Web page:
Rossi is still a very good rider at this point, maybe 4th or 5th – but on the way down. MM messed with his plan, a plan which is really the only way he’s going to get #10. Clever, but not herioc.

    • Anonymous says:

      MM rode well but totally irresponsibly Sunday. He has no business punting other riders off the track no matter how fast he might be that day.

    • Fred M. says:

      Rossi was entitled to the points that his riding earned — and MM took those away by running into Rossi. If Rossi is knocked out of contention for the championship by MM (again), that would be both tragic and infuriating.

      A championship is not about how you ride on your best day — it’s about how consistent you are throughout the season.

      • Peter Haris says:

        Nope- it’s racing – you’re entitled to whatever they final results are. Rossi is entitled to whine, and I’m entitled to say he’s full of poo. If you park in the racing line, someone’s going to move you aside.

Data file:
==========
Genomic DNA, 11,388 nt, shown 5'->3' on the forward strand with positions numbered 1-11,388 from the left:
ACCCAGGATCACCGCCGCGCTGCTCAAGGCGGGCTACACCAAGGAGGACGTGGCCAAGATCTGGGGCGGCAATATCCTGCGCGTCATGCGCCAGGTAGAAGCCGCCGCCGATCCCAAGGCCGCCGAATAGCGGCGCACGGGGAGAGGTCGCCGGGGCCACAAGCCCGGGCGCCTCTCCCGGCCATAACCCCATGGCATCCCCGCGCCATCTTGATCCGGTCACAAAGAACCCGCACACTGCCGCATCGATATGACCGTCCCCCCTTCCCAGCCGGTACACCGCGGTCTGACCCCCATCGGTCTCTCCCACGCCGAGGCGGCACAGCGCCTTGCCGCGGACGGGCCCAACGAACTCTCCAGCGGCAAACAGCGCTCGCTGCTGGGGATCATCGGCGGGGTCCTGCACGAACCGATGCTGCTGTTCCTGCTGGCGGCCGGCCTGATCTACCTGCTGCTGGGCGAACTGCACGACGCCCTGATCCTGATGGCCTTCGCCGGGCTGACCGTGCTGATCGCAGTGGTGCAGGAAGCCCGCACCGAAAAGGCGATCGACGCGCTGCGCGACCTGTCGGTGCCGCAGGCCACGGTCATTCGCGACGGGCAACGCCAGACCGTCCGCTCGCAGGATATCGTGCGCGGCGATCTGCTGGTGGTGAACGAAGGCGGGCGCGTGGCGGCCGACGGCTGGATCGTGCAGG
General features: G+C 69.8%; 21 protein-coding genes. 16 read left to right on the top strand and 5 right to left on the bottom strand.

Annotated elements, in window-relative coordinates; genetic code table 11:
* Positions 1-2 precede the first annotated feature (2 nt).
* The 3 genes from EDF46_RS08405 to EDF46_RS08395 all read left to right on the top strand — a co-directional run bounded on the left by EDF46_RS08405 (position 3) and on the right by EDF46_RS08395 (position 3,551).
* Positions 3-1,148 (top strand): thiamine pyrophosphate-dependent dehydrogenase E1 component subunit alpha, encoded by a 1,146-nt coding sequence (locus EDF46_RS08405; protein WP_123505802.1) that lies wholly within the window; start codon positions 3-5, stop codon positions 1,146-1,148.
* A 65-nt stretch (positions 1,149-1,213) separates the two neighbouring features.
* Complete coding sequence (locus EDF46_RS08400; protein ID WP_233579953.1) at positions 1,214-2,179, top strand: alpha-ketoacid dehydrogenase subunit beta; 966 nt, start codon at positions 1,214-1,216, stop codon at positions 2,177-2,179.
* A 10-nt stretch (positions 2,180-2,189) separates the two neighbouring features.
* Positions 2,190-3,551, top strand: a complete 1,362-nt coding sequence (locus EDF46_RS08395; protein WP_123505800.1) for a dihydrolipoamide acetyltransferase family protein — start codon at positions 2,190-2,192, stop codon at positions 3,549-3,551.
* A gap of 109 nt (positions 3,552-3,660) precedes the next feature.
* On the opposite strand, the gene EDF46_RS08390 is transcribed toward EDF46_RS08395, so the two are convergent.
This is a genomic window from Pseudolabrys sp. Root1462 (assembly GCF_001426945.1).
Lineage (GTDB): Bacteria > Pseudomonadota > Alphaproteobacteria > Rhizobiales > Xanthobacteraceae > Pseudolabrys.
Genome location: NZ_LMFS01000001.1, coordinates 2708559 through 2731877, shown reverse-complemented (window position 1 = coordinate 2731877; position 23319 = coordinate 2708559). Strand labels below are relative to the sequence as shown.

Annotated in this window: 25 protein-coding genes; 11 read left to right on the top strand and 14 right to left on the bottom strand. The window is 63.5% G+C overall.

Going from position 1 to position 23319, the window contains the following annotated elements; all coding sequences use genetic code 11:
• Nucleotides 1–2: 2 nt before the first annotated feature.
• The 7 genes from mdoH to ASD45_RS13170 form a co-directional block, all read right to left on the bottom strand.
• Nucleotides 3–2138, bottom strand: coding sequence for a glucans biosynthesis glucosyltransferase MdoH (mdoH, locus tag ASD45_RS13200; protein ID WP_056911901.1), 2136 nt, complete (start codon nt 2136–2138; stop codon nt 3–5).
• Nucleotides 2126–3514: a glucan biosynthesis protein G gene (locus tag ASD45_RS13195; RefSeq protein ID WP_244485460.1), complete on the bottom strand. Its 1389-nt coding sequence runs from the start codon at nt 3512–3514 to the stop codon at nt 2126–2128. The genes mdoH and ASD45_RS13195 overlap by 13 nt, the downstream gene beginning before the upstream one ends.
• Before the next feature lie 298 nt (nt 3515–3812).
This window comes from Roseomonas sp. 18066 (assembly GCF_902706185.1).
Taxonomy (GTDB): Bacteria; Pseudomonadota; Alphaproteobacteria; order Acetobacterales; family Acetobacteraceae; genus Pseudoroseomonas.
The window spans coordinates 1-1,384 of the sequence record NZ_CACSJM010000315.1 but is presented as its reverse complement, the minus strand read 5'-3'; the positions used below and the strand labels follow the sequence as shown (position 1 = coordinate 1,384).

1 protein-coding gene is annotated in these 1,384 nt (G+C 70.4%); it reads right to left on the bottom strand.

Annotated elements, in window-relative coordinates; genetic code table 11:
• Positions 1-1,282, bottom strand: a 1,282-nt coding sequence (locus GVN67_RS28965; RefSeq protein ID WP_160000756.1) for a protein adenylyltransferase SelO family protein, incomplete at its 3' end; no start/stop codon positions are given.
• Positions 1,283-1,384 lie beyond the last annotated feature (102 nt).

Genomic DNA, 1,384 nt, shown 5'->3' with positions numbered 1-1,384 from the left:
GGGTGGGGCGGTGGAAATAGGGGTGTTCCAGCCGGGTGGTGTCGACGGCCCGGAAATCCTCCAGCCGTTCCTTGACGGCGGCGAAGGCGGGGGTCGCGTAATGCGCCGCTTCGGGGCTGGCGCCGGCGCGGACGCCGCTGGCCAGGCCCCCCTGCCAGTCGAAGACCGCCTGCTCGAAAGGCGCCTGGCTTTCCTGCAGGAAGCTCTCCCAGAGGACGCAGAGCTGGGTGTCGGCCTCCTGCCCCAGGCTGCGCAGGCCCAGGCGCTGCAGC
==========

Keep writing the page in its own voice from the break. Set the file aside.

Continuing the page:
Rossi is never getting anywhere near a championship again – so your anxiety is misplaced.

        • Dave says:

          No, you will not be “moved aside”, not in MotoGP. This isn’t club level go kart racing. If you’re faster, ride around the slower guy. Beat him fairly, not by taking him down. That’s a coward’s move.

        • Fred M. says:

          Peter, I’m sorry that you mistook my comment as an invitation to debate. It was me providing factual information. It’s not a point for debate, as Dave also told you.

  26. VLJ says:

    I did. There’s nothing revelatory there.

    What is revelatory are the reactions of all the parties involved. You haven’t addressed those reactions, and they tell the entire story.

    If Zarco was at fault, then why didn’t Honda accuse him of foul play? Why didn’t Zarco feel any need to apologize? Why wasn’t he penalized? Why didn’t Dani or Puig make an issue of it?

    The answer is obvious.